As the season of hanami (cherry-blossom viewing) comes upon us, it’s timely to reflect on the single most important aspect of hanami — the o-bento (boxed meal). I say this because I grew up in a family in which the creation of the hanami bento was so elaborately planned, heatedly discussed and lovingly executed that, to this day, I can’t conjure the image of cherry blossoms without madly anticipating what the accompanying hanami bento will look like.

Oh, the excitement of opening the first lid of the jyubako (stacked, lacquered boxes) and getting that full-frontal view of things like onishime (boiled spring vegetables), kara-age (Japanese-style fried chicken) and sweet tam agoyaki (fried egg squares) artfully arranged and nestled together just so, like flowers in a perfect squared garden! Other than when lowering oneself into a hot onsen, this is definitely a time when one murmurs: “Aaah, Nihonjin de yokatta! (I’m so glad I was born a Japanese!)”

If you’re fortunate, the quietly frenzied joy of opening a bento lid is an almost daily occurrence. If you happen to be under 18 and are going to a school that requires its students to bring a bento, and if your mum consents to getting up an hour earlier than anyone else in the family in order to make and assemble it, then the bento life is yours to savor and enjoy. Ditto for men who prefer homemade lunches, and are married to gracious and industrious wives. The rest of us, of course, make do with the infamous konbini-bento (convenience-store obento) with its transparent plastic lid (which kills the whole joy and mystery) and factory-made munchies. Still, all is not lost. A growing number of single working women are now carrying what is popularly called the my-o bento (personal boxed lunch) — a personal meal they make just for themselves and consume with avid pleasure.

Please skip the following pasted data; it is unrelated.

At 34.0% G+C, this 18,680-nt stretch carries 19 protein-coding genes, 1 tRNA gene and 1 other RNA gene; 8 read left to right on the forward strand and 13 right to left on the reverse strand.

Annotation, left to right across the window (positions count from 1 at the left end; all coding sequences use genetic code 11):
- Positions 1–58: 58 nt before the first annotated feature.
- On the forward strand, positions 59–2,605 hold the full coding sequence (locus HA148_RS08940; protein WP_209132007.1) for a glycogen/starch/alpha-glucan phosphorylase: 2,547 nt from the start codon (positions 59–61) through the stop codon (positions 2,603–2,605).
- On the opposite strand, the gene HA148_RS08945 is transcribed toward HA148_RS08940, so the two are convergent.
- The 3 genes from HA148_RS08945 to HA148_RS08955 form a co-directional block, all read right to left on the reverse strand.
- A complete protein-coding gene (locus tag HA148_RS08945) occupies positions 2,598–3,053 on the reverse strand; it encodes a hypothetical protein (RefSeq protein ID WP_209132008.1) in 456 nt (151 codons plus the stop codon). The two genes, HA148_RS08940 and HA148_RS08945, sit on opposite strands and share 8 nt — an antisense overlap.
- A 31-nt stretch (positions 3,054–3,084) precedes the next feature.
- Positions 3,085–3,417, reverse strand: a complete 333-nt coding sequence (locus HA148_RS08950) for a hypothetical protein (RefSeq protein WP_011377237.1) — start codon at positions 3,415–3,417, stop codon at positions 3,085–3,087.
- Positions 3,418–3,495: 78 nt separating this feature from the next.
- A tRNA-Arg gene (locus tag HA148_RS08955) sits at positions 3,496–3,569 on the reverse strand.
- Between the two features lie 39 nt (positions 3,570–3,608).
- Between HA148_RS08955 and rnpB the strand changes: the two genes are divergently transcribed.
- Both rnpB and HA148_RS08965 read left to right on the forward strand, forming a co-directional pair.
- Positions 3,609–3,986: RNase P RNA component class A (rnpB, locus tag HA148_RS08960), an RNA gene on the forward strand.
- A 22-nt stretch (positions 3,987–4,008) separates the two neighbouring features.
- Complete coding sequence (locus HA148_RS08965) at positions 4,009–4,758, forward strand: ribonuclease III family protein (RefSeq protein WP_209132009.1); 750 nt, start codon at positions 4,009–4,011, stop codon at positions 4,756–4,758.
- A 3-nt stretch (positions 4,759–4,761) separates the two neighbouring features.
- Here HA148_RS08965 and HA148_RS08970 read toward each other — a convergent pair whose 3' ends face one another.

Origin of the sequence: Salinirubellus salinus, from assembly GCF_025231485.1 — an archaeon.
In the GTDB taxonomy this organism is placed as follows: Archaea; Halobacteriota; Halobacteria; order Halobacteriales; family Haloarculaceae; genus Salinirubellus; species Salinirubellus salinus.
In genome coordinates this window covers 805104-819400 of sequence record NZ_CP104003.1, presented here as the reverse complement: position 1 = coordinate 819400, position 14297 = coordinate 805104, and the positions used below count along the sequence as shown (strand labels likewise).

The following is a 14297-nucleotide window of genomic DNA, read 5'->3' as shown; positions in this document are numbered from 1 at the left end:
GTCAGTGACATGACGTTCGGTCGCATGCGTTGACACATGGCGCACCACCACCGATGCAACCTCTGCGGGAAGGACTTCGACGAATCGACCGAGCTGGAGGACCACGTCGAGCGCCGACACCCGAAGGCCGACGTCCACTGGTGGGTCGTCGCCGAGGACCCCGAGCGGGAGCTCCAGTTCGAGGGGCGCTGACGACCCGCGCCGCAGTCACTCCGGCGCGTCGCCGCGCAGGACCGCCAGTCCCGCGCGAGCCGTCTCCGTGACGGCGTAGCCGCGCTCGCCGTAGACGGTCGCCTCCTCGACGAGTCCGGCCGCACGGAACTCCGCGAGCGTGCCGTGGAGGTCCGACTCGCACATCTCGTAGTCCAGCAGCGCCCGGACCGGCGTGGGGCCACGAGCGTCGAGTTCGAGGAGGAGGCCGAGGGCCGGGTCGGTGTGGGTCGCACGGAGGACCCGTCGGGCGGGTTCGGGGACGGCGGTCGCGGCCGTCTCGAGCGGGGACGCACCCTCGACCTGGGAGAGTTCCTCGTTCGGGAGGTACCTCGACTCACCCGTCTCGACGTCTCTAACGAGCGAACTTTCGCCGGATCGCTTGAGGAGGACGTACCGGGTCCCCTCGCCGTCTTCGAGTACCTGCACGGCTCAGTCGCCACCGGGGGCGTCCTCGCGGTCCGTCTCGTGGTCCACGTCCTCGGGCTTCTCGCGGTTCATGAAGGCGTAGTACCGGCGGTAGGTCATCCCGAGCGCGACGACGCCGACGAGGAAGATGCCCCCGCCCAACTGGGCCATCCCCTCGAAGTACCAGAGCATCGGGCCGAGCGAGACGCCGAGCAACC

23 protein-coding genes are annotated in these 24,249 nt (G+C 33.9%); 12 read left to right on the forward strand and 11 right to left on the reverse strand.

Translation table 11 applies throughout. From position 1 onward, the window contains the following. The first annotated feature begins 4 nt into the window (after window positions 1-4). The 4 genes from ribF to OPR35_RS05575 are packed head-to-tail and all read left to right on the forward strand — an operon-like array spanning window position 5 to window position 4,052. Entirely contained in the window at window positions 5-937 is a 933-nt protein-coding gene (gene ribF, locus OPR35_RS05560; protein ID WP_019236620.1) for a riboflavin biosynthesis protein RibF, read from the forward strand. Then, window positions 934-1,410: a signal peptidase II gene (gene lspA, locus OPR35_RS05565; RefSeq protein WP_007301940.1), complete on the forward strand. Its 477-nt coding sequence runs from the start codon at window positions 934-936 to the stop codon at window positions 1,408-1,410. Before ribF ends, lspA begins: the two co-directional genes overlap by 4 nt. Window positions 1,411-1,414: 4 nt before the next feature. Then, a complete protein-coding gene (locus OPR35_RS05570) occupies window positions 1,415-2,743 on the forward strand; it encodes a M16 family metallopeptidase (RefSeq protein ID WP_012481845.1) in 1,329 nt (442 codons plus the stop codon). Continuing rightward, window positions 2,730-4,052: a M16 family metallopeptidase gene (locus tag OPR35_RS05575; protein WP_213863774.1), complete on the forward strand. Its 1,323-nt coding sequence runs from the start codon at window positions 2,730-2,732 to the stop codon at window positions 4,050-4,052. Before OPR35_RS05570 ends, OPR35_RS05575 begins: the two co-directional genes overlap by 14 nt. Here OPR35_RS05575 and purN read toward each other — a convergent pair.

The fact is, the obento is an art form that seldom gets the appreciation it deserves. The artist is most often the Japanese housewife. How does she do it, day after day, year after year, making and arranging delicacies with the flourish of a painter at his canvas? Starting with the hanami bento in April, and going on to undokai bento (sports-day boxed lunch) in May, the summertime bento for summer school and then shifting to the aki no kouraku bento (autumn-excursion boxed lunch) in October, there’s never any time in the Japanese calendar when a major obento is not in the works.

And let’s not forget the pressure put upon her to produce something better-tasting, more colorful, numerous in vitamins, etc. etc., than the family next door. Speaking from a child’s point of view, there are few things in life more humiliating than showing up for a school event with a less-than-illustrious lunch, and having to sit next to someone whose mum got up at 5 in the morning to make some ebi-furai (deep-fried breaded prawns), now resting obsequiously on a bed of lettuce next to the rice. That’s when you are forced to pull the old futa-sakusen (lid strategy), which consists of covering the bento box with your hand and lid so that only a fraction of space is visible, and then blindly poking your chopsticks into this opening to pull out the morsels.

A run of bad bento days forces a mother-child confrontation. The standard child complaint will be that so-and-so’s bento was so much more sexier than theirs, such as the coveted omuletsu (omelet) adorned with the kid’s name, written out in ketchup. Why is it that my bento is always so boring and . . . brown? The mother will then retaliate by pointing out that though she was obligated to make the bento, she will be damned if she has to wash out the box as well: having to wash the soiled box drains her of the creative energies needed to make a good bento. Indeed, the unwritten Japanese societal rule is that whoever eats the bento must wash out the box afterward.

In our household, if the box was left lying around the kitchen sink, or worse, still wrapped in a Snoopy hankie and festering in the bottom left-hand corner of your book bag, then that was it: no bento for the offender the following day.

That said, the bento remains one of the things Japanese love best about their country. And often, it constitutes one of the strongest links between families and lovers. A woman I know makes obento every weekend to bring to her boyfriend, no matter how tired or pressed for time. “Obento sae tsukureba kimochi wa tsutawaru (As long as I make the obento, he will understand how I feel about him).” Lucky guy.

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